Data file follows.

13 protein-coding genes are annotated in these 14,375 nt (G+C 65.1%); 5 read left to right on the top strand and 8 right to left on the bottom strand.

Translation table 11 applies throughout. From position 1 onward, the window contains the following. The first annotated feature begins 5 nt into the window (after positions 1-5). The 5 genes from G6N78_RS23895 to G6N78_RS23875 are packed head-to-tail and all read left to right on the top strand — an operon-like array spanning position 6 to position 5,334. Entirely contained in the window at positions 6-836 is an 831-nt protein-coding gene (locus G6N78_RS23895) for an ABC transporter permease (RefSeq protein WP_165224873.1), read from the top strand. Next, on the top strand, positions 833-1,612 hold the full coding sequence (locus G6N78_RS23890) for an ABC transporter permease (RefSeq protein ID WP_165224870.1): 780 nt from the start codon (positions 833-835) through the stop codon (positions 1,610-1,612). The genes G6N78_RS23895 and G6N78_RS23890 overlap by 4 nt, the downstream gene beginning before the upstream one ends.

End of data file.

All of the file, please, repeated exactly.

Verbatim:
13 protein-coding genes are annotated in these 14,375 nt (G+C 65.1%); 5 read left to right on the top strand and 8 right to left on the bottom strand.

Translation table 11 applies throughout. From position 1 onward, the window contains the following. The first annotated feature begins 5 nt into the window (after positions 1-5). The 5 genes from G6N78_RS23895 to G6N78_RS23875 are packed head-to-tail and all read left to right on the top strand — an operon-like array spanning position 6 to position 5,334. Entirely contained in the window at positions 6-836 is an 831-nt protein-coding gene (locus G6N78_RS23895) for an ABC transporter permease (RefSeq protein WP_165224873.1), read from the top strand. Next, on the top strand, positions 833-1,612 hold the full coding sequence (locus G6N78_RS23890) for an ABC transporter permease (RefSeq protein ID WP_165224870.1): 780 nt from the start codon (positions 833-835) through the stop codon (positions 1,610-1,612). The genes G6N78_RS23895 and G6N78_RS23890 overlap by 4 nt, the downstream gene beginning before the upstream one ends.